Business: Bartley’s BBQ; Opened 1968
Owner: Lynn Owens
Pitmaster: Shane Wilkinson, 36
Smoker: Wood-Fired Rotisserie Pit
Bartley’s BBQ has changed hands a number of times since it opened in 1968, and it was forced to change locations in the nineties. Shane Wilkinson is the pitmaster, and son-in-law of owner Lynn Owens, and he jokes that this once-temporary location in a strip mall has served them just fine.
Lynn Owens is just getting back into the barbecue business after a hiatus. He took it very hard when his father, who was also his business partner, passed away in 2012. He then had some serious medical issues to contend with. Now he’s back at the restaurant where we all sat down to discuss the history of Bartley’s and how they became a Top 5o barbecue joint in Texas.
Daniel Vaughn: When did you first become the pitmaster here at Bartley’s?
Shane Wilkinson: It’s been three years now, but I first worked here right when I was out of high school. I was here for two years washing dishes and whatever else needed done. My father-in-law, Lynn, would move me out of the way and have another woman run the register when I was going too slow.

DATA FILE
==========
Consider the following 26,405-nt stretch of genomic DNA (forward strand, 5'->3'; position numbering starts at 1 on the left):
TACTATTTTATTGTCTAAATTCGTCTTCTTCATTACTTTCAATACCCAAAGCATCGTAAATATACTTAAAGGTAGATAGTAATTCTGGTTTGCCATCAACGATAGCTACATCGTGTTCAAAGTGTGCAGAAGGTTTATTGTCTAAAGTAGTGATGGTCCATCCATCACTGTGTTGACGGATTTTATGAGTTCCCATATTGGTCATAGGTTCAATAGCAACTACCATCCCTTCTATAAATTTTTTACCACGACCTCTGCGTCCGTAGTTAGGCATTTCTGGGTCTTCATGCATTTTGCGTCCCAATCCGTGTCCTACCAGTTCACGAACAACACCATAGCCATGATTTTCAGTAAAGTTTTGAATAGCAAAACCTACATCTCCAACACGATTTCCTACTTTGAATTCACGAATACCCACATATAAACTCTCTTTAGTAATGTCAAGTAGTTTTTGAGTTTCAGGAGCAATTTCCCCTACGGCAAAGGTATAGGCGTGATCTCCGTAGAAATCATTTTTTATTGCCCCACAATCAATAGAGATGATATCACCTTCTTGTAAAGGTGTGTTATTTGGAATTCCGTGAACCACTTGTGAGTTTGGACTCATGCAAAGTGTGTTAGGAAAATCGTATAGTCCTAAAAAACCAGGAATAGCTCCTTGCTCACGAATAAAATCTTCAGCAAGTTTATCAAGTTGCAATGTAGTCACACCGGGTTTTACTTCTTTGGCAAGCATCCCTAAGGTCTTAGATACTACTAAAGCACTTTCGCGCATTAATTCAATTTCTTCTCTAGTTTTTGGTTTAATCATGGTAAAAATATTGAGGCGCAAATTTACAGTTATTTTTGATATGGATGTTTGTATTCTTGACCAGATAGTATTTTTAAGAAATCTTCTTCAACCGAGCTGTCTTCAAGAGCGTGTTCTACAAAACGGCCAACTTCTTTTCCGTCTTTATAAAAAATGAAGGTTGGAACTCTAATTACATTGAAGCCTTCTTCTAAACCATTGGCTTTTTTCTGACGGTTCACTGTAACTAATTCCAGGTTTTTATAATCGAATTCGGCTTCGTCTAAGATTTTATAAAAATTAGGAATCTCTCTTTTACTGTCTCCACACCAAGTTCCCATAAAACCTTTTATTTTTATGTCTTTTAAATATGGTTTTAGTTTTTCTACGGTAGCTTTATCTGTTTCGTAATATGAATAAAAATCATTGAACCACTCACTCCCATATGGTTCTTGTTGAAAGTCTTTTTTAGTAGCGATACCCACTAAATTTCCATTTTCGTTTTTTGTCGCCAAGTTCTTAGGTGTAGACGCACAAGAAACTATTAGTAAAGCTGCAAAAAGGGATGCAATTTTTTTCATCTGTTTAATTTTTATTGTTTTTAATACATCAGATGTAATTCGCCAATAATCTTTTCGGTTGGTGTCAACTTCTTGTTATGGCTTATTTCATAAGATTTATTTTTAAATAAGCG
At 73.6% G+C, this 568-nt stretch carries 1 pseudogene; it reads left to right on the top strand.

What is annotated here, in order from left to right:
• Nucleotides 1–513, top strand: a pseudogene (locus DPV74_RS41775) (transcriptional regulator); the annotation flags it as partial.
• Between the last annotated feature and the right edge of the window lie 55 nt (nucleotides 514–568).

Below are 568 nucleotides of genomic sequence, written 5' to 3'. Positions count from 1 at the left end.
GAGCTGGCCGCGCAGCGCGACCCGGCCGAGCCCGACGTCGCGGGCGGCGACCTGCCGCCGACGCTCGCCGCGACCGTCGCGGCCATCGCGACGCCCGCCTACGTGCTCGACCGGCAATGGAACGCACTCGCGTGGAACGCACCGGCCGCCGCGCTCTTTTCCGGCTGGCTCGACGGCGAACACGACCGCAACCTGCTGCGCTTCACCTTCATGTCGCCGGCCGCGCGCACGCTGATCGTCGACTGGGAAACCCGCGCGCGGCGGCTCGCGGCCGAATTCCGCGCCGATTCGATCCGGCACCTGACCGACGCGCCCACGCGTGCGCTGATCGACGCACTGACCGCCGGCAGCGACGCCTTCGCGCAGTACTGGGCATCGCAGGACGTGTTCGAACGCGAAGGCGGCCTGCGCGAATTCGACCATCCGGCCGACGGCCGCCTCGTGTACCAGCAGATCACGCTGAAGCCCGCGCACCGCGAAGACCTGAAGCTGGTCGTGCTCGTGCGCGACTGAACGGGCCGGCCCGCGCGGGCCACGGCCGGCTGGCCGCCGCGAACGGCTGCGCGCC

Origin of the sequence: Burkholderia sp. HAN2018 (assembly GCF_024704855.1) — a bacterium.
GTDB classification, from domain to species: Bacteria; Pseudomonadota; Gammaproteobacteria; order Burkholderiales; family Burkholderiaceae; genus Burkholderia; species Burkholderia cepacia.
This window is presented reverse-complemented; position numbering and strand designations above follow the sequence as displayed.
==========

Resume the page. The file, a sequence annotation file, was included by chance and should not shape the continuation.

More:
DV: Then you got out of the barbecue business for a while?
SW: I was a carpenter, but I was here a lot too. My wife worked here throughout that time too. She was fourteen when her dad bought the place. She would work Saturdays in the kitchen or on the register back then. When she was twenty-one, she took over the catering business as the catering manager.
DV: What brought you back?
SW: In 2012, Lynn’s father died. They had built the business together, and Lynn took it very hard when he passed away. I came in here full time after that.
DV: You’ve got a big menu in here too. Do you have multiple pits, or do you have to cook them all together?
SW: We have just the one. It’s an Oyler rotisserie smoker There’s no gas and no electric heat. It would be a whole lot easier if we had more than one, but we make it work. We put on the chickens early and have to crank up the smoker to get them finished. They cook better at a higher heat, and so does the sausage and the hot links. We slow I back down when that all comes off.
DV: How did you hear that you made it into the Texas Monthly Top 50?
SW: A customer came in and told us. We were all so surprised and so proud if it.